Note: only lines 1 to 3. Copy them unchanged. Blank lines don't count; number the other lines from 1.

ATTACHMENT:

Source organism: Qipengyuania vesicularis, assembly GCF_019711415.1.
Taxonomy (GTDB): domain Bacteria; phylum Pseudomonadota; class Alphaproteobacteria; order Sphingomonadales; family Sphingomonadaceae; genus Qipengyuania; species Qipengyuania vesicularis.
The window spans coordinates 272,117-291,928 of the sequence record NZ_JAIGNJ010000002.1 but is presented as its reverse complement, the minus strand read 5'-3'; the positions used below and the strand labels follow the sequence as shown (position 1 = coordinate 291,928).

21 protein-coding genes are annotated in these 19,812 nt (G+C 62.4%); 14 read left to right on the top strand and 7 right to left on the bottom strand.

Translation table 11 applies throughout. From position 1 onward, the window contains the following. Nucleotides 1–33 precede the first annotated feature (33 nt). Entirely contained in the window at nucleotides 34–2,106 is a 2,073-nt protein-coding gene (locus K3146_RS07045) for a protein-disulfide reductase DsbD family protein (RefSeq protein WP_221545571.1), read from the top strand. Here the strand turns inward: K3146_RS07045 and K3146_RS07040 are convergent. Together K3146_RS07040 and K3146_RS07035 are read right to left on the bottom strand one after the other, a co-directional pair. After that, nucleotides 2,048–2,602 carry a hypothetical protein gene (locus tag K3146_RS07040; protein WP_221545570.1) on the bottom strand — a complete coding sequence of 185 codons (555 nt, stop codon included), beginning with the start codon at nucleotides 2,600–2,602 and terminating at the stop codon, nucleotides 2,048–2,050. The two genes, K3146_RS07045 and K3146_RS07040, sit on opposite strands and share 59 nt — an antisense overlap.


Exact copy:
Source organism: Qipengyuania vesicularis, assembly GCF_019711415.1.
Taxonomy (GTDB): domain Bacteria; phylum Pseudomonadota; class Alphaproteobacteria; order Sphingomonadales; family Sphingomonadaceae; genus Qipengyuania; species Qipengyuania vesicularis.
The window spans coordinates 272,117-291,928 of the sequence record NZ_JAIGNJ010000002.1 but is presented as its reverse complement, the minus strand read 5'-3'; the positions used below and the strand labels follow the sequence as shown (position 1 = coordinate 291,928).